drug quality and rational use of drugs to avoid creation of resistance".
Dr Raviglione is of the
opinion that it is not just enough to provide free access to TB diagnosis and
treatment. It also needs to be ensured that during the treatment period, the
poor patients have access to some social protection type of mechanism that
gives them the wherewithal to remain on treatment till the end and complete it.
So according to him,
"Another out of box step would be for governments to take social protection
measures that may not necessarily be TB centric, yet complement TB care and
control. It For this there have to be inter linkages between various
departments. WHO would want the Ministers of Health and NTP Managers to enter
into a policy dialogue with Ministries of Finance, Social Welfare,and others to
manage some social protection schemes, like giving incentives, free food
pouches, free transportation to TB clinics etc".
He gave examples of Brazil
and Thailand where such programmes are already in place. Brazil is pushing very
strongly in this direction and has begun to extend such schemes to TB patients.
In Thailand the Minister of Health and NTP Managers together knock at the door
of other Ministries to explore opportunities that get TB inserted into social
protection methods, so that patients can benefit.
"So in the second pillar we
are asking NTP managers to embark on discussions with higher authorities and
other ministries. Social determinants of TB like poverty, bad housing, poor
nutrition can be corrected only when these different Ministries and NTP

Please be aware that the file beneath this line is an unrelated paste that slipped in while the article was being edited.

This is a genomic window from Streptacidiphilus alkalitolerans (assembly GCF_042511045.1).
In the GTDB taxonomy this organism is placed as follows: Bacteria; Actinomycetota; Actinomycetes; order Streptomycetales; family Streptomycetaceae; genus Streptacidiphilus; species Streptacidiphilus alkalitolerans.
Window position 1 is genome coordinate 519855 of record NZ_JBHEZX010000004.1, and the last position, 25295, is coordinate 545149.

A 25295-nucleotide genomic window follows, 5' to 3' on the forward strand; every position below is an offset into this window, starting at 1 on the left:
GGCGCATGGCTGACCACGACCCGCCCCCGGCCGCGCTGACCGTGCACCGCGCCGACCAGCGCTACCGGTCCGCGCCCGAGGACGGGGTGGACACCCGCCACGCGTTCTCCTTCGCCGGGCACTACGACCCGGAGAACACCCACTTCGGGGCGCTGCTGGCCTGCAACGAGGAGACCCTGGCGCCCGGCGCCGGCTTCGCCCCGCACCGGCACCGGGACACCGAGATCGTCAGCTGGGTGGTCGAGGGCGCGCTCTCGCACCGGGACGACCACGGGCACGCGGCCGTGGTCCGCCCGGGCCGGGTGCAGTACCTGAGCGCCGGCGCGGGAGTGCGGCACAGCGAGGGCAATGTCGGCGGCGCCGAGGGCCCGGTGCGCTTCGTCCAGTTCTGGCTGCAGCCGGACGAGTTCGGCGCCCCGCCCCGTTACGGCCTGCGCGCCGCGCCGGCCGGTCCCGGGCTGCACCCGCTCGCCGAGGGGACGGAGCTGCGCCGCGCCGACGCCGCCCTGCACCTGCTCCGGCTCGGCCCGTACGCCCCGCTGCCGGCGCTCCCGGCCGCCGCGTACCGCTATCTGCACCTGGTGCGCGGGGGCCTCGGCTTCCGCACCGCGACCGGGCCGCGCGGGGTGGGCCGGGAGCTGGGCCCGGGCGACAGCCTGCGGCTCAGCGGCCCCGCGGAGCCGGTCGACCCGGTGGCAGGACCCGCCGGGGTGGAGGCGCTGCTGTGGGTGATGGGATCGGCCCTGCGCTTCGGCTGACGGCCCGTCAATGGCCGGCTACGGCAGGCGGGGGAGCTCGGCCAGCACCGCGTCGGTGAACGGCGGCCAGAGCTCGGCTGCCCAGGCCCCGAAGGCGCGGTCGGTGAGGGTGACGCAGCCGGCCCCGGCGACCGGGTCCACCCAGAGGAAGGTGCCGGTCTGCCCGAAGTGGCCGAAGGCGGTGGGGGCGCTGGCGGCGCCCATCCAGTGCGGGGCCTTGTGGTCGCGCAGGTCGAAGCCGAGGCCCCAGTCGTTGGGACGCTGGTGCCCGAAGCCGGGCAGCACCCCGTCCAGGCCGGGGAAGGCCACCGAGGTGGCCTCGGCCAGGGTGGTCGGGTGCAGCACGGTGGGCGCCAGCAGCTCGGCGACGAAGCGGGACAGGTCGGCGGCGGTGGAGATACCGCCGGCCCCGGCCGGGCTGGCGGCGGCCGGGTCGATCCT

managers work together. If we can remove people from poverty, this will benefit
eradication of TB. Even though the focus on diagnosis and treatment remains
very important, but from a political perspective we have to work on other
Third Pillar Emphasizes
Upon Participatory Research
internationally is important. Researchers/institutions from the US or UK will
need the cooperation and collaboration of countries like India to develop
better diagnostics and regimens. Right now we have two new drugs—Bedaquiline
and refapitine and a new diagnostic tool--the GeneXpert. We must help countries
needing them to implement them. So it is an international global call to
national people to find ways and means on how to better implement new
diagnostics and regimens. We are also calling for universal drug susceptibility
tests in all countries which will help in controlling drug resistant TB," he
These out-of-box solutions
assume greater significance in the context of the Global TB Report 2014,
published by the WHO on 22nd October 2014, which shows that, of the estimated 9
million people who developed TB in 2013 (including 1.1 million people living
with HIV), 56% were in the South-East Asia and Western Pacific Regions. India
and China alone accounted for 24% and 11% of the total cases respectively. The
report concedes that even though an estimated 37 million lives were saved
between 2000 and 2013, the death toll from the disease is still unacceptably
high (1.5 million people died from TB in 2013) and an acceleration in current
rates of decline is needed to meet all targets.
Who Global TB Symposium
A Global TB Symposium is
being organized by the WHO at the 45th Union World Conference on Lung Health in
Barcelona to dwell upon out-of-the-box actions needed to take forward the new
TB strategy through country adaptations of quality TB prevention, care and
control for a TB free world. The strategy will fail if it is formulaically
applied in all settings. Defining the right course for adaptation in
2015, and initiating a rapid pace for implementation from early 2016, will be
essential. Business as usual can no longer be enough. Out-of-the-box actions
being taken by some governments, partners and communities demonstrate that the
unusual is possible. All that is needed is the political impetus to succeed.
Ref: Shobha Shukla, Citizen News Service (CNS)